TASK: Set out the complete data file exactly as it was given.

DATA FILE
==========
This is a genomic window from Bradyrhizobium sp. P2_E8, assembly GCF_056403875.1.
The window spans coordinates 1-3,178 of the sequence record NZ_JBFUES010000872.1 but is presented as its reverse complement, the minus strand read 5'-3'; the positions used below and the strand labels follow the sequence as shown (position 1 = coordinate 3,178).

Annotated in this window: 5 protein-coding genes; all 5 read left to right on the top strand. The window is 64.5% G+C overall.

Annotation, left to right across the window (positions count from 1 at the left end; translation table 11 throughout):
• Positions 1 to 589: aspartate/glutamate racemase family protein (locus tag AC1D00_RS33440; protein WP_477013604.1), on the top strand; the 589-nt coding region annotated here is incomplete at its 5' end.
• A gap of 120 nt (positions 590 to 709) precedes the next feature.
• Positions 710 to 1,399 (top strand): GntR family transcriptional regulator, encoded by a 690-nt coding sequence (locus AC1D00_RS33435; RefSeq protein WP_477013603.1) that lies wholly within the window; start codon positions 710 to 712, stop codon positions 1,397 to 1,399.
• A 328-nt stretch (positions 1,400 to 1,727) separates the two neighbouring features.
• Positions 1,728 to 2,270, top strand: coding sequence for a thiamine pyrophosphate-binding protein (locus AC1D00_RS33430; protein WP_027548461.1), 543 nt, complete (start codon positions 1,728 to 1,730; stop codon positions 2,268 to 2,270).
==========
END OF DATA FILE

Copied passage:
This is a genomic window from Bradyrhizobium sp. P2_E8, assembly GCF_056403875.1.
The window spans coordinates 1-3,178 of the sequence record NZ_JBFUES010000872.1 but is presented as its reverse complement, the minus strand read 5'-3'; the positions used below and the strand labels follow the sequence as shown (position 1 = coordinate 3,178).

Annotated in this window: 5 protein-coding genes; all 5 read left to right on the top strand. The window is 64.5% G+C overall.

Annotation, left to right across the window (positions count from 1 at the left end; translation table 11 throughout):
• Positions 1 to 589: aspartate/glutamate racemase family protein (locus tag AC1D00_RS33440; protein WP_477013604.1), on the top strand; the 589-nt coding region annotated here is incomplete at its 5' end.
• A gap of 120 nt (positions 590 to 709) precedes the next feature.
• Positions 710 to 1,399 (top strand): GntR family transcriptional regulator, encoded by a 690-nt coding sequence (locus AC1D00_RS33435; RefSeq protein WP_477013603.1) that lies wholly within the window; start codon positions 710 to 712, stop codon positions 1,397 to 1,399.
• A 328-nt stretch (positions 1,400 to 1,727) separates the two neighbouring features.
• Positions 1,728 to 2,270, top strand: coding sequence for a thiamine pyrophosphate-binding protein (locus AC1D00_RS33430; protein WP_027548461.1), 543 nt, complete (start codon positions 1,728 to 1,730; stop codon positions 2,268 to 2,270).